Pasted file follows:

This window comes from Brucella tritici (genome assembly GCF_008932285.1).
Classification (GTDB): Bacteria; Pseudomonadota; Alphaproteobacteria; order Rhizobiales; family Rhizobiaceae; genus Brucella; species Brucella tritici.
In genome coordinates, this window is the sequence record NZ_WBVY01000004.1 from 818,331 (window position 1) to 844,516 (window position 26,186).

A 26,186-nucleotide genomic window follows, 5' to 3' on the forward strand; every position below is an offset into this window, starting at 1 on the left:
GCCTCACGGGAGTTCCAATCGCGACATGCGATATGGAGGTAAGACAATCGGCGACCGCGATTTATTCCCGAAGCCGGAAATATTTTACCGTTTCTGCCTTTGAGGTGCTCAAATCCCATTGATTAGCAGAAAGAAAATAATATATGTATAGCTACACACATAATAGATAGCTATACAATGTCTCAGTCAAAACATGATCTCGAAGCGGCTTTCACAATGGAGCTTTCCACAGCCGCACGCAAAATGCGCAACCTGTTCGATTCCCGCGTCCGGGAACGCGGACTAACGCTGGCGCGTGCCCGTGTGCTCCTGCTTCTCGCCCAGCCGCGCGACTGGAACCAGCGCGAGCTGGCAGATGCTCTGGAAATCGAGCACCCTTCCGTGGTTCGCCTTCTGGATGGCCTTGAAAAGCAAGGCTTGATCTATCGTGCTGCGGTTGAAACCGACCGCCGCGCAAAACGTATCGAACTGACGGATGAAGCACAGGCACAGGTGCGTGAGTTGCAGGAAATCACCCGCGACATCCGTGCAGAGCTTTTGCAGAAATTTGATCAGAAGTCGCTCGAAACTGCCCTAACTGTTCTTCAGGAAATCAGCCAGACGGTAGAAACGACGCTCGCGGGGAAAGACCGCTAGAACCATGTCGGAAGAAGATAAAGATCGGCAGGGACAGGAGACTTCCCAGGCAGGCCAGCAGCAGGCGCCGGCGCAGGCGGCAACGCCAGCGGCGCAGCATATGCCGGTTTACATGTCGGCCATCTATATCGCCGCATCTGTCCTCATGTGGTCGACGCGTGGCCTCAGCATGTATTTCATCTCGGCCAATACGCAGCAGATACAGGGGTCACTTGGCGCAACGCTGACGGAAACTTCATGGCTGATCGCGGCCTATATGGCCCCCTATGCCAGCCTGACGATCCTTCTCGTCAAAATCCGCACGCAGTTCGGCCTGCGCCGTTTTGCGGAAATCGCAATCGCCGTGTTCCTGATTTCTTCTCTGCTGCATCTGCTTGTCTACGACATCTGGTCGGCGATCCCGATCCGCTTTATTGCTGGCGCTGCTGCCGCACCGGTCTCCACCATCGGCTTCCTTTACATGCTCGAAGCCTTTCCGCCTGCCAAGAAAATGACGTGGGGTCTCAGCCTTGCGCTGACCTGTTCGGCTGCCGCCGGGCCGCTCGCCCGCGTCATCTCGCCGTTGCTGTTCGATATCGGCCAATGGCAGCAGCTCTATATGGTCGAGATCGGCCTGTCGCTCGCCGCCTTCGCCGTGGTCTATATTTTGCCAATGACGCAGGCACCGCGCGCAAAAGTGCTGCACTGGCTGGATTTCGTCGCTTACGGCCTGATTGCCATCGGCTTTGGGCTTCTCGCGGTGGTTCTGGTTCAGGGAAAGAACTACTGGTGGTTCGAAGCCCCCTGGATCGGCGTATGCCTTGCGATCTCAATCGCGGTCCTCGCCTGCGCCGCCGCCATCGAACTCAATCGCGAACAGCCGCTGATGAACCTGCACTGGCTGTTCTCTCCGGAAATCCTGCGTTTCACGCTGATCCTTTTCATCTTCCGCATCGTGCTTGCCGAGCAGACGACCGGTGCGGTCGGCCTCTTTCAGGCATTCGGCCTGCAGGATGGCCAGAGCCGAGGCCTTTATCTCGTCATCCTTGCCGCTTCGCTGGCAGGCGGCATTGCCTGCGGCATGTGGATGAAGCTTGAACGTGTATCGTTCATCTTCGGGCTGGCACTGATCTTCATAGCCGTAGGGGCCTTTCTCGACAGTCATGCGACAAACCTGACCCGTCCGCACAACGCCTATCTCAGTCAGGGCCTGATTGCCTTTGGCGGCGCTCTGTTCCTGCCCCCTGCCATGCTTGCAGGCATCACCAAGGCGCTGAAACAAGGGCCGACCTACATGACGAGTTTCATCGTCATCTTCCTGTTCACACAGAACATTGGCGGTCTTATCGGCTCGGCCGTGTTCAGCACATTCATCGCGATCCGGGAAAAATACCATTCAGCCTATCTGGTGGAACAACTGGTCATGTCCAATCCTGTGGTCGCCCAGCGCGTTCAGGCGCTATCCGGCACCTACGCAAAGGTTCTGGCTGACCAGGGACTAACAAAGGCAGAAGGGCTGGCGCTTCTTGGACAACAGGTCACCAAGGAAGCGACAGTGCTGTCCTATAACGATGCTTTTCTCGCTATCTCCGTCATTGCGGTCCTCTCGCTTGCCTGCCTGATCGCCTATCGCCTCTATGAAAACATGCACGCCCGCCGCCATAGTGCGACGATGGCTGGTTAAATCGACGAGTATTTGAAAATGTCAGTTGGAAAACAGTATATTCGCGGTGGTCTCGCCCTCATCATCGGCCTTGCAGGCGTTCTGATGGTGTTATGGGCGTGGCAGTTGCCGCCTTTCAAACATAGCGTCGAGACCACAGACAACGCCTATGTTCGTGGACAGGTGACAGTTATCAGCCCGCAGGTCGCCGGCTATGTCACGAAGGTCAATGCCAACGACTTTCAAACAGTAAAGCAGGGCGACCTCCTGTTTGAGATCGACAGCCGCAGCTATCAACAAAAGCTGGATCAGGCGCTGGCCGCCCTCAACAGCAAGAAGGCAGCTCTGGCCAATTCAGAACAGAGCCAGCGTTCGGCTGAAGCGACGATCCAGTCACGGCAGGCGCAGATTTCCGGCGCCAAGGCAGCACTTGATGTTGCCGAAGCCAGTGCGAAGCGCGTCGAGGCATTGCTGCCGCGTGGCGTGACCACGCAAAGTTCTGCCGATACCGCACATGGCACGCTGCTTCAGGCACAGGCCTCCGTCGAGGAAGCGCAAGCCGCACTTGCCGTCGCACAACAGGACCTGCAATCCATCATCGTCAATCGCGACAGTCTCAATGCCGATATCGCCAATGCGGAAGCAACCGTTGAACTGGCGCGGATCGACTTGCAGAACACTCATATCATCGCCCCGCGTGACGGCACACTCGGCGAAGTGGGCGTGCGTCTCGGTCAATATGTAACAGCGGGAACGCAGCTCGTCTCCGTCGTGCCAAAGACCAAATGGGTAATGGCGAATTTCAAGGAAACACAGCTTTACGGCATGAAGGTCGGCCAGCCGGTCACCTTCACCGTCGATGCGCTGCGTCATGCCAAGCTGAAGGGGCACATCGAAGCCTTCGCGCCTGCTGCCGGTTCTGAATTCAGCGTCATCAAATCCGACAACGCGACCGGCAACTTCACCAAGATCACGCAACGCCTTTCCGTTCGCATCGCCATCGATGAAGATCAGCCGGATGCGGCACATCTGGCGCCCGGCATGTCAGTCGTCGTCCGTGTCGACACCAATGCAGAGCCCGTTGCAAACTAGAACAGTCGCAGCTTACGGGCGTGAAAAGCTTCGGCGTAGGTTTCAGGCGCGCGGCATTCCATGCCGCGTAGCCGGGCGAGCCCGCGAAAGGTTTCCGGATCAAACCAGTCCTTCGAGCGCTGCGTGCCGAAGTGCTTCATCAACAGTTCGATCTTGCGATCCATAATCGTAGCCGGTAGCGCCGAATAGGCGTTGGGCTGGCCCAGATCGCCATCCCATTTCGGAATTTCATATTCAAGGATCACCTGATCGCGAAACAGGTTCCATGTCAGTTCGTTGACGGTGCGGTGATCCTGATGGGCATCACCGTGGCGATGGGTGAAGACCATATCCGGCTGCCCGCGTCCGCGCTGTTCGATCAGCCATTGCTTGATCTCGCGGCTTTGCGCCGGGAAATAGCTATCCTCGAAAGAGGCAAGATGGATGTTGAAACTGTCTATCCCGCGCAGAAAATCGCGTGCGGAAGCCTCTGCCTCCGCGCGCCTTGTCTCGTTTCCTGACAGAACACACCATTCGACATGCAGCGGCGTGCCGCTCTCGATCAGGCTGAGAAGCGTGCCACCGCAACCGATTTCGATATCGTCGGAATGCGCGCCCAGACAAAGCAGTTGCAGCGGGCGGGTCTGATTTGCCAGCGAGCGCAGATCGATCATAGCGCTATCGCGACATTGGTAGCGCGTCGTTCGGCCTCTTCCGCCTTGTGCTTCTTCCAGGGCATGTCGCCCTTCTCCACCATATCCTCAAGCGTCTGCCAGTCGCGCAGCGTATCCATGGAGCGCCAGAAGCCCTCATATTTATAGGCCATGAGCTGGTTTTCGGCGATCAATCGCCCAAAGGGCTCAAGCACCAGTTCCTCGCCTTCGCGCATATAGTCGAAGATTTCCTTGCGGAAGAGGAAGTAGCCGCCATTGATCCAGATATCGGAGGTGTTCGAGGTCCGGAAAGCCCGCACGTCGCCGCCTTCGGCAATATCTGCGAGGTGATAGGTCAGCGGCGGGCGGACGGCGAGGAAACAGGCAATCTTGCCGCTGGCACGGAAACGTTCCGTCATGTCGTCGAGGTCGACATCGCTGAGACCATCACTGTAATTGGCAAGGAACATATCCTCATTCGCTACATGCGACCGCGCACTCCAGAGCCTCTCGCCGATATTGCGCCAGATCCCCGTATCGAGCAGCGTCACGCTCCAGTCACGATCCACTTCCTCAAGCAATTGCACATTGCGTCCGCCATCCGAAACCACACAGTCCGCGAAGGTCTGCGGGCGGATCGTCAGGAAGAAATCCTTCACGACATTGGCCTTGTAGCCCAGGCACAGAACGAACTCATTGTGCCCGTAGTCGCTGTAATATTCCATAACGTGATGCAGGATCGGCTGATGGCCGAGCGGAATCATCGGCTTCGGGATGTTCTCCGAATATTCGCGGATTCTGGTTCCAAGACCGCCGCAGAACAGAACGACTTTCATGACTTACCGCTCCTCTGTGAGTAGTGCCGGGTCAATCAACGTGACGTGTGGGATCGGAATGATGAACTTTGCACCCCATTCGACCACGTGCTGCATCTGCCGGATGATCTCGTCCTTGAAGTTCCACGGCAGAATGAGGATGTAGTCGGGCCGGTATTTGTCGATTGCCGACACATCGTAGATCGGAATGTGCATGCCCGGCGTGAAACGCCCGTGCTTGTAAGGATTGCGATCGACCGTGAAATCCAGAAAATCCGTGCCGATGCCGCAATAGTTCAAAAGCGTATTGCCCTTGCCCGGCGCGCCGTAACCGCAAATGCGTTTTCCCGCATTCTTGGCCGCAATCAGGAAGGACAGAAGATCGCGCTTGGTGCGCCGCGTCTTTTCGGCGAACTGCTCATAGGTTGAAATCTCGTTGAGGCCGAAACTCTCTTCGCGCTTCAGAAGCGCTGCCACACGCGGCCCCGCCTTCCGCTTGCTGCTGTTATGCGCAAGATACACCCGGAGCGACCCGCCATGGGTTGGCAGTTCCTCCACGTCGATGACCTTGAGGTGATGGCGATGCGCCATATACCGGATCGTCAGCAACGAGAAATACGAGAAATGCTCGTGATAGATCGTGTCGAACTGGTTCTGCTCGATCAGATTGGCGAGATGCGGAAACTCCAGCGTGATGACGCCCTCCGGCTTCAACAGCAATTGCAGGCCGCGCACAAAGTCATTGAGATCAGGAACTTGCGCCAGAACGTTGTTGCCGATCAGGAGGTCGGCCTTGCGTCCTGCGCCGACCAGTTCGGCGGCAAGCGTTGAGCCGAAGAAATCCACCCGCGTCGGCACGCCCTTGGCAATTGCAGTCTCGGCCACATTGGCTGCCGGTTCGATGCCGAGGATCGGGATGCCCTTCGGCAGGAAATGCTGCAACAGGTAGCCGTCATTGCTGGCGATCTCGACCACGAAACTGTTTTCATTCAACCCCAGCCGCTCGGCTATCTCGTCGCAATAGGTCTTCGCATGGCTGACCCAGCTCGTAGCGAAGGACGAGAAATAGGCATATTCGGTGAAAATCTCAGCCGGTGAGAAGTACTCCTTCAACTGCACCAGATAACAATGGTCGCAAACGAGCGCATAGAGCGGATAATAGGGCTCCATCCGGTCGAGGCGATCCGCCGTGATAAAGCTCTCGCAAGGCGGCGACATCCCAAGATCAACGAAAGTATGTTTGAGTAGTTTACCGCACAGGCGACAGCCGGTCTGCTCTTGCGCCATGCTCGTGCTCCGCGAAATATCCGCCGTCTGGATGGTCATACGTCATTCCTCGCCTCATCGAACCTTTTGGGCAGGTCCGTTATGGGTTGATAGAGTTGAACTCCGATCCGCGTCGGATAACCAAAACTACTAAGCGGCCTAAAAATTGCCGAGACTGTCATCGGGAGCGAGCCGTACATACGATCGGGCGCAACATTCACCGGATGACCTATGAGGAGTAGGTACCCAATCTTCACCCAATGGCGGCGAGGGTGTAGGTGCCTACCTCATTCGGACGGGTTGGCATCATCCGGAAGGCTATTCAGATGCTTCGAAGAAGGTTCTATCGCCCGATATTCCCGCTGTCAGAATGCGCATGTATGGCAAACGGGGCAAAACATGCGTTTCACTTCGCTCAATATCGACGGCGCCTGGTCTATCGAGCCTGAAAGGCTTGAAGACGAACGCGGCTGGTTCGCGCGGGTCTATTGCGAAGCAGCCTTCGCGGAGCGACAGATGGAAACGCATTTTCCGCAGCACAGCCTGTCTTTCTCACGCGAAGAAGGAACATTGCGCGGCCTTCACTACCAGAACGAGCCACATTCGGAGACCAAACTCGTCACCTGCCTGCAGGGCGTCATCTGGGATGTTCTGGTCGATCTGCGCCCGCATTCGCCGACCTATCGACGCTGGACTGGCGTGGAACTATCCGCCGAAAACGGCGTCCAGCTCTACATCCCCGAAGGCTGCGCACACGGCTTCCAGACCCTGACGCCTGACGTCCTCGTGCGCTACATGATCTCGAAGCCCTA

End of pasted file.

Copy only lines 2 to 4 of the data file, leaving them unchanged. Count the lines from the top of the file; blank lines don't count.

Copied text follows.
Classification (GTDB): Bacteria; Pseudomonadota; Alphaproteobacteria; order Rhizobiales; family Rhizobiaceae; genus Brucella; species Brucella tritici.
In genome coordinates, this window is the sequence record NZ_WBVY01000004.1 from 818,331 (window position 1) to 844,516 (window position 26,186).

A 26,186-nucleotide genomic window follows, 5' to 3' on the forward strand; every position below is an offset into this window, starting at 1 on the left: